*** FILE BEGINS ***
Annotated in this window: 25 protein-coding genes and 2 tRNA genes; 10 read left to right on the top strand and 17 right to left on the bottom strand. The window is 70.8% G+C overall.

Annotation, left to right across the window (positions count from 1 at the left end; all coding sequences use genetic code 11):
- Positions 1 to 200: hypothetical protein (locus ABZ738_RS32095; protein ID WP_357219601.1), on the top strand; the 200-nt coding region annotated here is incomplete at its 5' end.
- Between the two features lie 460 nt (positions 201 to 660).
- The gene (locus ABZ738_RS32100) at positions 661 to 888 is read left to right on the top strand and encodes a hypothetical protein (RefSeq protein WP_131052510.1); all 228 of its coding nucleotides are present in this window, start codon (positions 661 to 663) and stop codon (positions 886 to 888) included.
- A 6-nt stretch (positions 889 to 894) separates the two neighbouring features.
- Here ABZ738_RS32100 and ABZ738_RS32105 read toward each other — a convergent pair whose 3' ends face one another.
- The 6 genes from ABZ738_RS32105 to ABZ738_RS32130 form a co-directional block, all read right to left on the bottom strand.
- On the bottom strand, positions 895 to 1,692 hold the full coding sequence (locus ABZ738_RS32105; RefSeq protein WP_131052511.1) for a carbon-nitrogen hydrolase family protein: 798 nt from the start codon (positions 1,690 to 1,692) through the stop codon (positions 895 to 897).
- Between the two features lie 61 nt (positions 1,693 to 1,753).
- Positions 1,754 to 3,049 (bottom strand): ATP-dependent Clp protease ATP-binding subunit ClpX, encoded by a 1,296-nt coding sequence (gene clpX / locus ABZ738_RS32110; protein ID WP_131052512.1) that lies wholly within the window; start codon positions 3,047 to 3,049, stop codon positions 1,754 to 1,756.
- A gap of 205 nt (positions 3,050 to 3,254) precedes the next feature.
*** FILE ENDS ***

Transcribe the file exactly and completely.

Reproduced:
Annotated in this window: 25 protein-coding genes and 2 tRNA genes; 10 read left to right on the top strand and 17 right to left on the bottom strand. The window is 70.8% G+C overall.

Annotation, left to right across the window (positions count from 1 at the left end; all coding sequences use genetic code 11):
- Positions 1 to 200: hypothetical protein (locus ABZ738_RS32095; protein ID WP_357219601.1), on the top strand; the 200-nt coding region annotated here is incomplete at its 5' end.
- Between the two features lie 460 nt (positions 201 to 660).
- The gene (locus ABZ738_RS32100) at positions 661 to 888 is read left to right on the top strand and encodes a hypothetical protein (RefSeq protein WP_131052510.1); all 228 of its coding nucleotides are present in this window, start codon (positions 661 to 663) and stop codon (positions 886 to 888) included.
- A 6-nt stretch (positions 889 to 894) separates the two neighbouring features.
- Here ABZ738_RS32100 and ABZ738_RS32105 read toward each other — a convergent pair whose 3' ends face one another.
- The 6 genes from ABZ738_RS32105 to ABZ738_RS32130 form a co-directional block, all read right to left on the bottom strand.
- On the bottom strand, positions 895 to 1,692 hold the full coding sequence (locus ABZ738_RS32105; RefSeq protein WP_131052511.1) for a carbon-nitrogen hydrolase family protein: 798 nt from the start codon (positions 1,690 to 1,692) through the stop codon (positions 895 to 897).
- Between the two features lie 61 nt (positions 1,693 to 1,753).
- Positions 1,754 to 3,049 (bottom strand): ATP-dependent Clp protease ATP-binding subunit ClpX, encoded by a 1,296-nt coding sequence (gene clpX / locus ABZ738_RS32110; protein ID WP_131052512.1) that lies wholly within the window; start codon positions 3,047 to 3,049, stop codon positions 1,754 to 1,756.
- A gap of 205 nt (positions 3,050 to 3,254) precedes the next feature.